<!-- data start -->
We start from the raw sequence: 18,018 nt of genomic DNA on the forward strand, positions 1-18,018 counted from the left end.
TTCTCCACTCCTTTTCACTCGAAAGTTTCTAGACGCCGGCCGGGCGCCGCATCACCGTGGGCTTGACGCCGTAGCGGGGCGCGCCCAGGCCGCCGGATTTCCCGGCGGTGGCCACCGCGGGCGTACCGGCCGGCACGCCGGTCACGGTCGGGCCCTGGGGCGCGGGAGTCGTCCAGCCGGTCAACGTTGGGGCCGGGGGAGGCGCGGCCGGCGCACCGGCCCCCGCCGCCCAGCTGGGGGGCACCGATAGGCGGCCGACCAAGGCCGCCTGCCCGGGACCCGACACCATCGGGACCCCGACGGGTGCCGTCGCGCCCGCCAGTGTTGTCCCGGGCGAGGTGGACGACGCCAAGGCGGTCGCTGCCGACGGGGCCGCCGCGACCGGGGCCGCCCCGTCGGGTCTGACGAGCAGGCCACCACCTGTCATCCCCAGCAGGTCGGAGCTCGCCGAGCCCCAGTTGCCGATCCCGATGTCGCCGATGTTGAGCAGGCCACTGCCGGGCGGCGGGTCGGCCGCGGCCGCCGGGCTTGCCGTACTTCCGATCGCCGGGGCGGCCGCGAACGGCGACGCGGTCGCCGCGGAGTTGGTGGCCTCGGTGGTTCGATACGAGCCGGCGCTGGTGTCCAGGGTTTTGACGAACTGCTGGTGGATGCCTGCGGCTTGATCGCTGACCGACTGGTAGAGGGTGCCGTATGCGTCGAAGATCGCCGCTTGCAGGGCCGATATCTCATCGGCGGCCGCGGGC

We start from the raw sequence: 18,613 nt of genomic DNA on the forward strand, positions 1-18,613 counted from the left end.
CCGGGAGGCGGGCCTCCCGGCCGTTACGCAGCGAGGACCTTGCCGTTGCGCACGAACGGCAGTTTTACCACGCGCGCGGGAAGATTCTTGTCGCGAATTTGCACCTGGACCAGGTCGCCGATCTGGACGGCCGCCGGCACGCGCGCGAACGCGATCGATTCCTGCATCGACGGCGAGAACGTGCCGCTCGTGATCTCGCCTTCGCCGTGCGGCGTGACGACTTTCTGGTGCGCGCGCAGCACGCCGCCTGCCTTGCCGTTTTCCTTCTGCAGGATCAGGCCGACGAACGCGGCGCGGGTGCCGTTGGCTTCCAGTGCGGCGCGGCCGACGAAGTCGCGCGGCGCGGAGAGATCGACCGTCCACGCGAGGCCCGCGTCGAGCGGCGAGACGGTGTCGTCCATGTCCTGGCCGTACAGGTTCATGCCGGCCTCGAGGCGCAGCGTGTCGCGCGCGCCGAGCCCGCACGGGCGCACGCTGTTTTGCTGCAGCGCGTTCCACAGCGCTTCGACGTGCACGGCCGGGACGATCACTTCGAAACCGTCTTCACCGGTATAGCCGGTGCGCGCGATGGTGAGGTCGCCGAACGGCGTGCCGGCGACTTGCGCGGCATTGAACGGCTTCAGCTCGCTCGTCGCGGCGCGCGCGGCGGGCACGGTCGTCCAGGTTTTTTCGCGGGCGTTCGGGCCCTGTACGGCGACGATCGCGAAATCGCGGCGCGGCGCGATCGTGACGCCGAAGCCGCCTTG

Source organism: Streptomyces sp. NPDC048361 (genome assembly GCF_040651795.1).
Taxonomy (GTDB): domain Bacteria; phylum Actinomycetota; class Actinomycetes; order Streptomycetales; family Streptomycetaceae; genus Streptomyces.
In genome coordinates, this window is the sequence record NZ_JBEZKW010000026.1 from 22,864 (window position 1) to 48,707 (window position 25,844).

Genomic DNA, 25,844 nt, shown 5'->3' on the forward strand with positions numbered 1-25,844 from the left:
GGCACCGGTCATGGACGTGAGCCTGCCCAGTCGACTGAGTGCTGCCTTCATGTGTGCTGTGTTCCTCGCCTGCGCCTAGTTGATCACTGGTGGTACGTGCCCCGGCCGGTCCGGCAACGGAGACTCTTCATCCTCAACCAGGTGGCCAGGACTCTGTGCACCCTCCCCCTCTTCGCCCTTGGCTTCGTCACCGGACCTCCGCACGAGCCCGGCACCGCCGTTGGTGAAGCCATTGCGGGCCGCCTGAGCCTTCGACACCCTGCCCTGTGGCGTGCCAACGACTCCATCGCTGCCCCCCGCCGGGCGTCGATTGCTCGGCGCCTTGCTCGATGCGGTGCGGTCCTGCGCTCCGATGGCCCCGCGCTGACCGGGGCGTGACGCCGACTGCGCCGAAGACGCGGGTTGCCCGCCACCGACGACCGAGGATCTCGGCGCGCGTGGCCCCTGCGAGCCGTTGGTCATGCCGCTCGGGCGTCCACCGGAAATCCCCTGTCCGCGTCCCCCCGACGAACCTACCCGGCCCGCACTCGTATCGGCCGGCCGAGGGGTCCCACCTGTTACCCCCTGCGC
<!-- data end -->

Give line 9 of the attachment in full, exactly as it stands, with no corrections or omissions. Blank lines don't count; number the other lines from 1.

GGCACCGGTCATGGACGTGAGCCTGCCCAGTCGACTGAGTGCTGCCTTCATGTGTGCTGTGTTCCTCGCCTGCGCCTAGTTGATCACTGGTGGTACGTGCCCCGGCCGGTCCGGCAACGGAGACTCTTCATCCTCAACCAGGTGGCCAGGACTCTGTGCACCCTCCCCCTCTTCGCCCTTGGCTTCGTCACCGGACCTCCGCACGAGCCCGGCACCGCCGTTGGTGAAGCCATTGCGGGCCGCCTGAGCCTTCGACACCCTGCCCTGTGGCGTGCCAACGACTCCATCGCTGCCCCCCGCCGGGCGTCGATTGCTCGGCGCCTTGCTCGATGCGGTGCGGTCCTGCGCTCCGATGGCCCCGCGCTGACCGGGGCGTGACGCCGACTGCGCCGAAGACGCGGGTTGCCCGCCACCGACGACCGAGGATCTCGGCGCGCGTGGCCCCTGCGAGCCGTTGGTCATGCCGCTCGGGCGTCCACCGGAAATCCCCTGTCCGCGTCCCCCCGACGAACCTACCCGGCCCGCACTCGTATCGGCCGGCCGAGGGGTCCCACCTGTTACCCCCTGCGC